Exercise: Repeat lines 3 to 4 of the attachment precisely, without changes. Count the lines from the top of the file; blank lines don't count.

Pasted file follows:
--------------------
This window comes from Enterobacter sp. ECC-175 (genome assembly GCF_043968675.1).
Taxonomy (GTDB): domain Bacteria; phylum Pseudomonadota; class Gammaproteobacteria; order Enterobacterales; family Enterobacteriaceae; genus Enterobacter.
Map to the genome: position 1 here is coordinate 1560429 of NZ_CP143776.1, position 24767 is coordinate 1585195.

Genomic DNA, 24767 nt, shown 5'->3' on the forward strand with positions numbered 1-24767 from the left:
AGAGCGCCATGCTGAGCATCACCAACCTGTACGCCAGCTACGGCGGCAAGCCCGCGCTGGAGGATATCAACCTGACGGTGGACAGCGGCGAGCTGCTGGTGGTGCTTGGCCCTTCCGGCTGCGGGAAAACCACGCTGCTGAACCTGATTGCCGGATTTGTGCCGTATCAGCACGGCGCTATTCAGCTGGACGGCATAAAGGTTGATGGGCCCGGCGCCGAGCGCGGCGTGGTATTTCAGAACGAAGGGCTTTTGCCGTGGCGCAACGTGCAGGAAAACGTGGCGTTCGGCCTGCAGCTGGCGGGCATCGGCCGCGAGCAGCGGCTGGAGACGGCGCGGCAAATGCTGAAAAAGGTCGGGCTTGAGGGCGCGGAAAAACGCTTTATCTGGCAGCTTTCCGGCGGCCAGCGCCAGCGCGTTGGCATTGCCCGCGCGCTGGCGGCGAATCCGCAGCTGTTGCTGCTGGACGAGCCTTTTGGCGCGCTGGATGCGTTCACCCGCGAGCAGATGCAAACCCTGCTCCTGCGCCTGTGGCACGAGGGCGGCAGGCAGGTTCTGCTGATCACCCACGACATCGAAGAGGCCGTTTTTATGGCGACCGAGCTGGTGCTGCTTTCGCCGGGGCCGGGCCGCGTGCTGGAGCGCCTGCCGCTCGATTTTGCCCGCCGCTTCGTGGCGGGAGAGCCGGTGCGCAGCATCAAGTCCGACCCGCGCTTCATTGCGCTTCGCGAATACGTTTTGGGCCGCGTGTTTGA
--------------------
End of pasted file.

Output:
Map to the genome: position 1 here is coordinate 1560429 of NZ_CP143776.1, position 24767 is coordinate 1585195.

Genomic DNA, 24767 nt, shown 5'->3' on the forward strand with positions numbered 1-24767 from the left: